Academic journal article Research & Teaching in Developmental Education

Developmental Education: Criticisms, Benefits and Survival Strategies

Academic journal article Research & Teaching in Developmental Education

Developmental Education: Criticisms, Benefits and Survival Strategies

Article excerpt


Many higher education institutions are eliminating developmental education even though demand for the courses has tripled in the past 15 years. Entire states have gone so far as to prohibit developmental education at four-year institutions. This article offers criticisms and benefits of developmental education programs and concludes with strategies for their survival.

As the demand for developmental education increases, the number of programs continues to decrease. Even though developmental education is needed by more than one third of all college students (Shultz, 2000), many institutions of higher education have or would like to eliminate it. Actions as severe as prohibiting developmental education on campus because of the perceived notion that teaching basic high school-level classes at the university level lowers the standard and academic quality of the university, and implementing fines to make high schools pay for students' developmental education courses are both realities.

In this time of accountability to high standards and limited budgets, cutting developmental programs often seems like a wise option. It is not. Developmental education, currently offered at approximately 90% of community colleges and 70% of universities, is endangered and in need of protection from unwise decisions to eliminate programs.

Critics of developmental education claim it costs too much money and lowers standards. Supporters cite many benefits such as increased diversity and greater equity for students, institutions and society. Criticisms and benefits will be addressed, along with strategies for survival.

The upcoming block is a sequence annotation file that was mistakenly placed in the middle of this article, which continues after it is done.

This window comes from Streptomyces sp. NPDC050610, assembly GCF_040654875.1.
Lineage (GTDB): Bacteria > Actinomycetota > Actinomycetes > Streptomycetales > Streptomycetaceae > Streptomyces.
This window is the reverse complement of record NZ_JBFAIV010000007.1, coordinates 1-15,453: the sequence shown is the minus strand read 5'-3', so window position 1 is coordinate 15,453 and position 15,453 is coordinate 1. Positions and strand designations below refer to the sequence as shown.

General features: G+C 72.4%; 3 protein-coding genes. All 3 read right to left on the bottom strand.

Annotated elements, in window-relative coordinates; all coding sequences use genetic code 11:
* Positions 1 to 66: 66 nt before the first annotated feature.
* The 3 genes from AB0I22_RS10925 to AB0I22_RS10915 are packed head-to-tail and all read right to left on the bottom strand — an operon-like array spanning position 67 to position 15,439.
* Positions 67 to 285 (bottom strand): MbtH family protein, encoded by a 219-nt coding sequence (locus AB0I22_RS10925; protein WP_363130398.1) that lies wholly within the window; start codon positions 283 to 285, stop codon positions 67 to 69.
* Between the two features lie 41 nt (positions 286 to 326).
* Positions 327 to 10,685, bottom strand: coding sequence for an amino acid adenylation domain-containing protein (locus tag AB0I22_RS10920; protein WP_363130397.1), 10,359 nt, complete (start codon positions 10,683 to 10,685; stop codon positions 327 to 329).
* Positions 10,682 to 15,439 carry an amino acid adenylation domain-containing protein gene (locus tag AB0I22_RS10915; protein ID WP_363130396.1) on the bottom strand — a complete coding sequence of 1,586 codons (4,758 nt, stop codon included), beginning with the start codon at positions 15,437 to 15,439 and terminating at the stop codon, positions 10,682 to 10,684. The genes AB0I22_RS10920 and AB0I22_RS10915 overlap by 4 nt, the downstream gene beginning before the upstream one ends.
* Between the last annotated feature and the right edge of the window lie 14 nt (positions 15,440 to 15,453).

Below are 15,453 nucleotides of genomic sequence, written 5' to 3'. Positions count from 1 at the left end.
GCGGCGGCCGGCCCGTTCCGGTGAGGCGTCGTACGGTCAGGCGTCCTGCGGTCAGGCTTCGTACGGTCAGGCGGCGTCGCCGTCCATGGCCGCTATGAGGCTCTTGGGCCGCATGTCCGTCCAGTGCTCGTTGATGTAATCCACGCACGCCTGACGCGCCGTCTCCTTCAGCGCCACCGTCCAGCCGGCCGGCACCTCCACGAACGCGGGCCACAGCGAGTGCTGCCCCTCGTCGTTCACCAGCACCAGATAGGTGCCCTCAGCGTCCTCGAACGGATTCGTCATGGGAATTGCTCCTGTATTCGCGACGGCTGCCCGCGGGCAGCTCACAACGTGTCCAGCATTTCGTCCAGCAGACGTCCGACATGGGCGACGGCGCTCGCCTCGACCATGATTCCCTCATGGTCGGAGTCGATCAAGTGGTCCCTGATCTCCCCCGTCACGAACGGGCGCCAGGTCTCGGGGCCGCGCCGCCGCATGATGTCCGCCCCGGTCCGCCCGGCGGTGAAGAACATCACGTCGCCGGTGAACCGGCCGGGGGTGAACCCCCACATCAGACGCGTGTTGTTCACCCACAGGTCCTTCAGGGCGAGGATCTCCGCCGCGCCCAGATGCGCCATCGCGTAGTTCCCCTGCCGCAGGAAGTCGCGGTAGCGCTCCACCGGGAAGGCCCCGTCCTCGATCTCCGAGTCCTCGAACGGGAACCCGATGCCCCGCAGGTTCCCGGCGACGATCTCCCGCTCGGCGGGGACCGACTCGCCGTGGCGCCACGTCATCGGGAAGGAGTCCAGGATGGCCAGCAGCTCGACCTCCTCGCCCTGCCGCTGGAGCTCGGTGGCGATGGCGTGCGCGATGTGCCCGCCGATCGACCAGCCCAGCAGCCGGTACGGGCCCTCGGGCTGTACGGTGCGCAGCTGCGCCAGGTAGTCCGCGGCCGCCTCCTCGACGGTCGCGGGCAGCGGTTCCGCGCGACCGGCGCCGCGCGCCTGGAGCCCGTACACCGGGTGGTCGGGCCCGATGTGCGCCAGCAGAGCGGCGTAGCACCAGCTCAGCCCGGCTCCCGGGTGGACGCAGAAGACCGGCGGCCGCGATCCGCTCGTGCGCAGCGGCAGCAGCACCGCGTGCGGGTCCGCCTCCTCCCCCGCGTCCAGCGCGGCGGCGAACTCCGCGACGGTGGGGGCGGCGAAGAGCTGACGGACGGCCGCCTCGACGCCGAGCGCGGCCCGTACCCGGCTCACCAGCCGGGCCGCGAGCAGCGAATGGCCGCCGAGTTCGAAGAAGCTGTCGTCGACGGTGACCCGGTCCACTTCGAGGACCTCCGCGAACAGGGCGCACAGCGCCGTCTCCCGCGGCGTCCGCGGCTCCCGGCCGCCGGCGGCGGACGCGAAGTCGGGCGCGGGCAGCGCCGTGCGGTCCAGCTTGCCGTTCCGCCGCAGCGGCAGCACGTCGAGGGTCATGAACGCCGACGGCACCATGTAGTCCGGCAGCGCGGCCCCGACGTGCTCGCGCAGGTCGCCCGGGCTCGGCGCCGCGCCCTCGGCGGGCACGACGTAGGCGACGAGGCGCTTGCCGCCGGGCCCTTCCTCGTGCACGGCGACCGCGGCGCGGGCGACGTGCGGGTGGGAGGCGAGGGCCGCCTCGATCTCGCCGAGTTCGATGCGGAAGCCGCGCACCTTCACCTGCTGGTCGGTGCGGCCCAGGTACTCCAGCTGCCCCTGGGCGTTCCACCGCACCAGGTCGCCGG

Criticisms of Developmental Education

Those who criticize developmental education programs question whether the programs lower the standards and academic integrity of institutions by encouraging under-prepared students to enroll, whether the programs work, and, if they do, whether they are worth the time and money required.

In an effort to raise standards and cut budgets, many institutions immediately look to eliminate developmental education. City College in New York City recently took action to end developmental education on campus because it was viewed as a deterioration in the quality of the university. Therefore, the developmental programs were relegated to six community colleges and private vendors (Moses, 1999). This is a common trend. According to the Kentucky Council on Postsecondary Education, as cited by the Michigan Department of Education (1999), Colorado, Missouri, Florida, and South Carolina currently prohibit developmental education at four-year institutions. Georgia, Maryland, Minnesota, Massachusetts, Nevada, Ohio, and Virginia are considering the elimination of developmental education.

In this era of budgets and standards driving curriculum, governing bodies look to the elimination of developmental education as a way to save money and raise standards. Developmental education, however, only costs an institution, on average, about 1% of its budget (Breneman & Haarlow, 1998). Governing bodies need to realize that developmental education is an inexpensive way to equitably recruit and retain a diverse population of students. Denying under-prepared students access to a college education will cost students, colleges, and society because citizens who are forced instead into low-paying, low-skilled, or unattainable employment ultimately decrease the tax base and increase the probability of governmental assistance.

Many critics believe that a large majority of the developmental population is recent high school graduates who did not learn basic skills in high school, but according to a 1999 Nevada study, only about 19.6% of the students in need of developmental studies fall into this category (University and Community College System of Nevada, 2000). The remaining 80.4% include individuals that did not take college preparatory classes in high school and returning adults who may have been away from formal education for a number of years. …

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